Canadian-American roots rock group “The Band,” consisting of J.R. “Robbie” Robertson (guitar), Richard Manuel (piano, drums, vocals), Garth Hudson (organ, horns) Rick Danko (bass, vocals) and Levon Helm (drums, mandolin, vocals), came together under the guidance of American Rockabilly singer Ronnie Hawkins at the end of the 1950’s. Hawkins first hired Levon Helm before he relocated to Toronto, where he gradually recruited the other four musicians to form his backing unit, named the “Hawks.” Ronnie Hawkins and the Hawks toured the states until late 1963, at which point the backing musicians split from Hawkins to continue on their own as “Levon and the Hawks.”
Once on their own, the group rose to prominence in 1965 when they came to the attention of Bob Dylan. Hired as Dylan’s backing group for his 1965-66 world tour, they helped Dylan transform his sound from acoustic folk music to electric rock and roll, which ultimately created a lot of controversy.
They continued to collaborate with Dylan throughout 1966, recording together at a rented house in Woodstock, NY, known as “The Big Pink.” These sessions were heavily bootlegged, and were eventually released as The Basement Tapes. At the same time, The Hawks, now calling themselves “The Band,” were recording a large number of original songs and becoming a well-recognized group across the country.
On November 2nd 1969, The Band appeared on The Ed Sullivan Show for the first and only time. Ed Sullivan introduced them by saying “Here are the new recording sensation for youngsters, The Band!” That night they opened the show and performed their hit “Up on Cripple Creek.”
Just a few years earlier they could have only dreamed of getting an invitation to perform on The Ed Sullivan Show, like their mentor Bob Dylan did in 1963. However, Bob Dylan never actually performed on The Ed Sullivan Show. He famously walked off the Sullivan stage after network censors rejected the song (“Talkin’ John Birch Paranoid Blues”) he planned on singing.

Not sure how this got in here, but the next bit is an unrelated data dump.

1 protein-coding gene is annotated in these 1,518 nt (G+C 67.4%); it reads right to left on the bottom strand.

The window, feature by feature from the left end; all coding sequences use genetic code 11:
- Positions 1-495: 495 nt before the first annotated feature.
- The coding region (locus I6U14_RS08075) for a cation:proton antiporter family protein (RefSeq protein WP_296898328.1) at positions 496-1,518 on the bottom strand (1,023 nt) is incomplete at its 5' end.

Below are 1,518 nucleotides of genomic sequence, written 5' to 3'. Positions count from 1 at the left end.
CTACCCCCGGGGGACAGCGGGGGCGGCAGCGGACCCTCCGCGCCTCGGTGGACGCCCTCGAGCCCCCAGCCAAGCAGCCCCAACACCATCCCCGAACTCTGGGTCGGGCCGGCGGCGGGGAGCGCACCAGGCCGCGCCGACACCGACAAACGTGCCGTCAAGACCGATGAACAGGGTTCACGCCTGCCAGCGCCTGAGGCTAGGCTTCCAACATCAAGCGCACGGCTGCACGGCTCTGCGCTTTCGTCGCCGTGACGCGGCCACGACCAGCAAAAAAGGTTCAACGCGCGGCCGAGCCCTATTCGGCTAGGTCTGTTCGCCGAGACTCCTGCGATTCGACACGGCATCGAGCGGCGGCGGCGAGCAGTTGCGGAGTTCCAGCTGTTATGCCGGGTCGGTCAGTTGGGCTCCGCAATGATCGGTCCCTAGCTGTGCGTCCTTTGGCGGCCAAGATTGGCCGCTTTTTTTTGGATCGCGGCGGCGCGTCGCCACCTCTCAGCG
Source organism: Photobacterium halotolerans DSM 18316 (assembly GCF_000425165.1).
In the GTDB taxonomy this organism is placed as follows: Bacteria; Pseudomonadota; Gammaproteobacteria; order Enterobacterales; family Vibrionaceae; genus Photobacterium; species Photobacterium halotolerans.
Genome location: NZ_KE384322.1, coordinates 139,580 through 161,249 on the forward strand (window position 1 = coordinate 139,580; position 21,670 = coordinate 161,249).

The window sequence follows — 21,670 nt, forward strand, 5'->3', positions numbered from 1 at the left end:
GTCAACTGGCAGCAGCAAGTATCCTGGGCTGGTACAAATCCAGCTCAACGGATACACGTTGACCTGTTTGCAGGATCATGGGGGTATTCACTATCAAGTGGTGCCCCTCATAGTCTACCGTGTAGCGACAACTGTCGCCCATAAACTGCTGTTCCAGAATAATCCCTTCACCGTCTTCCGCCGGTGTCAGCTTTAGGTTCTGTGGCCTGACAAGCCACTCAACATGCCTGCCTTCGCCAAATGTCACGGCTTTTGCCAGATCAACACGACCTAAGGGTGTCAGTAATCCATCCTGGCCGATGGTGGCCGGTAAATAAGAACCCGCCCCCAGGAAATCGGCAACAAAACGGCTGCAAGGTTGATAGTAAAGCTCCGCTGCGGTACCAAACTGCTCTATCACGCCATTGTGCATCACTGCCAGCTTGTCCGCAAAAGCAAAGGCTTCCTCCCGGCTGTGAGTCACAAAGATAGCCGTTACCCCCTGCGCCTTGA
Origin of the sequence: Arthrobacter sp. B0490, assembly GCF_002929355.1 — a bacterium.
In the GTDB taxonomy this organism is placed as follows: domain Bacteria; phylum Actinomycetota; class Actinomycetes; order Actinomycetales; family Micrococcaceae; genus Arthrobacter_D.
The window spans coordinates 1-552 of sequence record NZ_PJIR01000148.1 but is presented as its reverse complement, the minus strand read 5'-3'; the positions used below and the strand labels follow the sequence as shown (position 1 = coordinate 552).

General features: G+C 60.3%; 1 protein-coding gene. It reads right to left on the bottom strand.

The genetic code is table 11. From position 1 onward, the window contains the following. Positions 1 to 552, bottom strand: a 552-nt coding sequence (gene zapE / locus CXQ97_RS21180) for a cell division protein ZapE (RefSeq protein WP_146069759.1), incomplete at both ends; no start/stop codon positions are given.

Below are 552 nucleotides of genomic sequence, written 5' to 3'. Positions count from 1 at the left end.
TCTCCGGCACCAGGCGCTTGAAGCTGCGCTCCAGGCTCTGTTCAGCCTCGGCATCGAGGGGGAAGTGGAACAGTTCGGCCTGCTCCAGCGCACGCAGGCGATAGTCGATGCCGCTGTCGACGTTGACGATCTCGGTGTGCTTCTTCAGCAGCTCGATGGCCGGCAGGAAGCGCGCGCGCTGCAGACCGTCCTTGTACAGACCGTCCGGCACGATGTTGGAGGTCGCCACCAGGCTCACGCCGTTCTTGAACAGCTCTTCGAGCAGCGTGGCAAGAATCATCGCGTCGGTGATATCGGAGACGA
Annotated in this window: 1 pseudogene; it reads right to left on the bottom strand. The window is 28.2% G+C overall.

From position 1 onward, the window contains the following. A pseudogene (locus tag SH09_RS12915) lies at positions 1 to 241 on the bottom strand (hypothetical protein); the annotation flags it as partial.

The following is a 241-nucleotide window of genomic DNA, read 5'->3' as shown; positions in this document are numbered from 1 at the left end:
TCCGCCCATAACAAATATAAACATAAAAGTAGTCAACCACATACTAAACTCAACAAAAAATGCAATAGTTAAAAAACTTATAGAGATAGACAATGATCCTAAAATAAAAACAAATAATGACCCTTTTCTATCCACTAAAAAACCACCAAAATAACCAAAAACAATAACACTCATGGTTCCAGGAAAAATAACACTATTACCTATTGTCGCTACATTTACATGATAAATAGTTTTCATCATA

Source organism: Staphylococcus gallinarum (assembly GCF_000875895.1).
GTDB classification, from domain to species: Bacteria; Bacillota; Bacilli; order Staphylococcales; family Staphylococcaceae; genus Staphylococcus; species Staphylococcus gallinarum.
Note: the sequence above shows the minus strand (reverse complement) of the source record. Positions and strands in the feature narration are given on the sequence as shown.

Even though they only performed one song, The Band was a hit that night. “I want to tell you how delighted we are with you,” Sullivan told them after their appearance.
The Band continued to tour and record. In 1976, the original formation of The Band ended its touring career with an elaborate live ballroom performance featuring other musical celebrities. This performance was immortalized in Martin Scorsese’s 1978 documentary The Last Waltz.
Subsequently, Levon Helm recorded six albums as a solo artist, and acted in movies like “Coal Miner’s Daughter” and “The Right Stuff.” Robertson also found work in Hollywood, assembling soundtracks and directing, and pursued a sporadic solo career. Rick Danko was the first member of The Band to release a solo record in 1977, and later worked in a trio called Danko/Fjeld/Andersen. Hudson recorded solo records, and became an in-demand studio musician.
The original band members, without Robertson, regrouped and began touring in 1983. In 1986, Richard Manuel, sadly committed suicide in a Florida motel room following a performance. The surviving members continued as The Band and in 1993 released Jericho, their first album of new music in sixteen years. In 1994, they were inducted into the Rock and Roll Hall of Fame. At the ceremony, Hudson, Danko and Robertson performed together, but Helm chose to skip the event.
In December 1999, Rick Danko died of heart failure. On April 19th 2012 Levon Helm passed away after a long battle with throat cancer at the age of 71.
Rolling Stone magazine wrote on the group’s biography page that “The Band’s classic work turned in earthy and mystical albums built on rock-ribbed, austerely precise arrangements and songs that linked American folklore to primal myths.” Indeed, The Band will always be remembered for putting rock and roll back in touch with its roots.
The Band’s performance on The Ed Sullivan Show is available on Ed Sullivan’s Rock & Roll Classics DVD Sets.
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